by science. they'll only offer information on your ancestry. >>> the owner of john's grill donated $20,000 to buy the devices. he said, he hopes it will save lives. the police chief thanked him at his restaurant this morning. he says the devices are an important edition to the patrol cars because police officers are the first on the scene in an emergency. and in cardiac arrest, every second counts. >>> delays at san jose international airport. that story is next. >>> if you think it's crazy around here, ice and snow are making travel impossible for parts of the south and midwest. several deaths have been reported most of those from crashes on the roads. more than 250,000 people are without power now. the marathon in dallas that was scheduled for tomorrow has been cancelled. at least ten dallas flights two and from san jose international airport were cancelled. the same storm is now headed to the northeast. it does make it look not quite so cold around here. >> a few snow flurries already in los gatos. that storm was part of the same cold air we've been dealing with this past week. the
and sectors represented in the future 50. about science -- are we going to come back the linkages that exist between university science technology -- are we making enough of those links? are we doing enough? today we made some very exciting announcements. college -- they have imperial west and they have 41 startups over to the westfield .on -- complex in west london we're working with universities to tap into the innovation that is inside their knowledge base and inspire those guys and give them what they need. ups --upporting scale like what we have done with the future 50 and removing all the barriers for those companies that would prohibit or inhibit them from reaching our public markets in the u.k. >> the story is a fascinating one. but we are still in the foothills. signifies this report that the london economy has made a change. instead of just relying on financial services, we have another robust sector. 50 companies are proof of that -- the future 50. we will see these companies grow and evolve and this they make their home in the u.k. and potentially list year, the growth in him job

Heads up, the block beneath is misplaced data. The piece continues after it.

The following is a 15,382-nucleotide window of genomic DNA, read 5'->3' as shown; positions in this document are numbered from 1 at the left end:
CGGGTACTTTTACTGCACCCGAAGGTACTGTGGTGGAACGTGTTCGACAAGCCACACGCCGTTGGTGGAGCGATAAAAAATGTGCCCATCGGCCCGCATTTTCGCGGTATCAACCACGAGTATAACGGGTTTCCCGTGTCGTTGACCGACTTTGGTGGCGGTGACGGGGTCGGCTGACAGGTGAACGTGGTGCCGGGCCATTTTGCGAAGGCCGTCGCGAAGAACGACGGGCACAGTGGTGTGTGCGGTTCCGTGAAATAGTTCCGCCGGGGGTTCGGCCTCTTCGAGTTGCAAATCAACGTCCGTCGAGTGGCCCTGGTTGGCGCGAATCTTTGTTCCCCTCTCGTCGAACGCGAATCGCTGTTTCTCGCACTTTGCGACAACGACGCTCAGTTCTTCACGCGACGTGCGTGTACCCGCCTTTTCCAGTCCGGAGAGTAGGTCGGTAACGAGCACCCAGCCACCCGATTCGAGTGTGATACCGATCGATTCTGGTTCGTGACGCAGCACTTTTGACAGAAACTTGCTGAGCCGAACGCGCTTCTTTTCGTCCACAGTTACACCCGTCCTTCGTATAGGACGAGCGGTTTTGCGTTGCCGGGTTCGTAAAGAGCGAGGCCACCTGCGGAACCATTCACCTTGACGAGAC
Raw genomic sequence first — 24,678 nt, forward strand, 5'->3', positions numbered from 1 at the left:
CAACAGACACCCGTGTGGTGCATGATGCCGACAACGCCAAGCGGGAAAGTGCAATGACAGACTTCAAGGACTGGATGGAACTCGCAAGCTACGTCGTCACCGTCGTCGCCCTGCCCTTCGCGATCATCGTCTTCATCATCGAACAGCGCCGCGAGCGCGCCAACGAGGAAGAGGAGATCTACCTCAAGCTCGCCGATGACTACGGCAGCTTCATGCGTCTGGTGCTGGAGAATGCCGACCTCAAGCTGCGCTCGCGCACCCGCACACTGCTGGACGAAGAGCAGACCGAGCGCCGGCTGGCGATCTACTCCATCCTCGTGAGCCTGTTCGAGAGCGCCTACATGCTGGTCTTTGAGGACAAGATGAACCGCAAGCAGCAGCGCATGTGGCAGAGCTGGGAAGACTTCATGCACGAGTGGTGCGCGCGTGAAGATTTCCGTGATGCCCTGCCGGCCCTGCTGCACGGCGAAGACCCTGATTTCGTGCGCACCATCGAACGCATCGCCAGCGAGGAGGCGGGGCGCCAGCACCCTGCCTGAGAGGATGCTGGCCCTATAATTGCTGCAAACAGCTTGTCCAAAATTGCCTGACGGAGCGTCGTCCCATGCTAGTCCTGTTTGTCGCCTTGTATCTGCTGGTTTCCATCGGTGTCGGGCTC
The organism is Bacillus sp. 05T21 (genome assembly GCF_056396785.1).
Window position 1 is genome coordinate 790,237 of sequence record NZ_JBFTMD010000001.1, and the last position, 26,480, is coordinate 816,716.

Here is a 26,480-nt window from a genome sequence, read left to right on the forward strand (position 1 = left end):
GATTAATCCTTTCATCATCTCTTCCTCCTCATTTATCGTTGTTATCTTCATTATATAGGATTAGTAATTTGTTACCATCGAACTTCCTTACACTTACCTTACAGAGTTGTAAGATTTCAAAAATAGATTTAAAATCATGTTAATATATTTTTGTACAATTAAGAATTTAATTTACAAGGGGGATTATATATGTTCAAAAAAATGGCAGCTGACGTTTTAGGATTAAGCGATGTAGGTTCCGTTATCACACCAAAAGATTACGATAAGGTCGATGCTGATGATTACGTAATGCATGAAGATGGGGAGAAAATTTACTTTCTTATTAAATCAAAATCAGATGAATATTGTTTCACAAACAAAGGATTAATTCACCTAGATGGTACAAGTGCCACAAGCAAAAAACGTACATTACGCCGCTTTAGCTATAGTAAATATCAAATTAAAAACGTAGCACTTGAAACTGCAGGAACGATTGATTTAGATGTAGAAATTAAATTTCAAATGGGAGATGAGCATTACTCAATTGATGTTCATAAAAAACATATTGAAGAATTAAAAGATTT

your fingers to play puppeteer or get a science lesson. >> from a learning standpoint this is what gives you incredible detail and control and then uses your hand when it's appropriate or the keyboard when it's appropriate so you get that augmented experience. >> reporter: cooks will appreciate click n grow. these $80 smart planters take out the guesswork out of when to water fresh herbs. fill up the water, and in a couple of weeks you should see sprouts. there's also an optional grow light to help in the winter months when there's less natural light available. go to cnet.com and click on the holiday gift guide for more. sumi das, kpix 5. >> honda created an airbag for cell phones a special case that fits any smartphone so when it's dropped six built-in airbags inside the case are deployed before it hits the ground. how about that? it's just a concept and honda has no plans to sell it. >> i could have used that a few months ago. i drop mine all the time. >>> 4:56. the bullet train from san francisco to l.a. may be back on track. how some are trying to take the brakes off the bay ar